AGN Media Editorial Board
Even though the state has recently relaxed restrictions around visiting those most vulnerable to the coronavirus, people still find themselves caught between two difficult health challenges: the powerful effects of isolation and a virus that has proven especially lethal for those above a certain age.
The state moved to protect specific populations in mid-March as the pandemic took hold across the country with devastating effects in nursing homes, assisted-living centers and other long-term care facilities. While the decision slowed the spread of the virus, the imposed isolation, covering a span of more than 140 days, took a toll not only on residents but also on their loved ones.
Friends and family members want the comfort that comes from being able to visit residents of these facilities. The enforced separation has increased the anxiety for many. What once was a simple procedure has been necessarily complicated by virus outbreaks and public health protocols.
Technology made it possible for "visits" to take place, but it was not the same, and it was also seen as temporary solution. Few things are as precious to people as human contact. For residents of these facilities, a highlight is the arrival of a visitor’s familiar face. It is a welcome interruption in a regimented day. Being present and being affirmed by friends and family members does wonders for everyone, but especially for those in care facilities, which, despite all the good intentions, are not the same as being in one’s home.
After five months, state health officials moved, issuing guidance that allowed some indoor visits at assisted-living facilities, provided safeguards were observed, according to a story from the Texas Tribune. Such facilities needed to have plexiglass barriers in place, no active cases of the coronavirus among residents and no confirmed cases among staff in the previous two weeks. Still, as has been the case for months, physical contact between residents and visitors is not permitted.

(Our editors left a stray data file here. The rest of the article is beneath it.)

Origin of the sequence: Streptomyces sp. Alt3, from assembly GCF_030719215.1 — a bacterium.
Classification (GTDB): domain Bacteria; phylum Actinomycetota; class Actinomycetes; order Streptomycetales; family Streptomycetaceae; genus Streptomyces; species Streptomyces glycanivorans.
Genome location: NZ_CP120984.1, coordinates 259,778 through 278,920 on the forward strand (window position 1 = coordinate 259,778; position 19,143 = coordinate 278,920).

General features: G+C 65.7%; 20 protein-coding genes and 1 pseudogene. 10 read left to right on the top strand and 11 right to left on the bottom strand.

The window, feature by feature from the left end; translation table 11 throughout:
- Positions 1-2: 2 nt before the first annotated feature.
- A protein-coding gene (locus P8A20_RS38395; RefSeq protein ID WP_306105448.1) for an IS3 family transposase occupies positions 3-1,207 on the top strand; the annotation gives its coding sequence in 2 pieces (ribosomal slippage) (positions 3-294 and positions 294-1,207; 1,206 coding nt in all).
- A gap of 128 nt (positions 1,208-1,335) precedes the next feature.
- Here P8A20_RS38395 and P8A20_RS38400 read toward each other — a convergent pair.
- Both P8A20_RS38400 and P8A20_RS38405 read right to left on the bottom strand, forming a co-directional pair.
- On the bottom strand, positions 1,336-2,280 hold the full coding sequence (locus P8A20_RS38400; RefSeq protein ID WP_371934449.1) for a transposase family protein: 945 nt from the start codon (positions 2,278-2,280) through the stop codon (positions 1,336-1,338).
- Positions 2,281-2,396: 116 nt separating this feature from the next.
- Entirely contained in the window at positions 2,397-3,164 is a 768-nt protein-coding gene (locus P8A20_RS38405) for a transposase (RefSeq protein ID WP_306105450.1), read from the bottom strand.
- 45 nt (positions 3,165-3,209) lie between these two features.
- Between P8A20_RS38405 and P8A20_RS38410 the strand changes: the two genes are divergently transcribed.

Nursing facilities must observe more stringent protocols, including weekly tests of staff members and only outdoor visits are allowed. As the Tribune reported, 57% of nursing homes were still reporting at least one active case last week, and sadly, deaths in nursing homes and assisted-living facilities account for more than a third of the state’s death toll.
That means extreme caution must continue to be the top priority, and these small steps represent what we hope will be the first ones taken on a path of balancing public health with peace of mind for residents and their loved ones alike.
"This is a rapidly evolving situation, and we are constantly assessing what actions are necessary to keep residents and staff safe in the facilities," Phil Wilson, the acting executive commissioner of the Texas Health and Human Services Commission, said in the Tribune’s story. "By following these procedures and rules, facilities can effectively prevent the spread of COVID-19 and help us achieve our shared goal of reuniting residents with their families and friends."
We hope to see these restrictions continue to be relaxed as is appropriate across the state. Virus case numbers and other metrics vary widely and must be taken into consideration. Likewise, facilities should comply as swiftly as possible with measures to allow residents to reconnect with friends and family.
Being deprived of human contact takes a toll on people. Finding ways to restore any sense of normalcy, such as it might be, cannot be underestimated.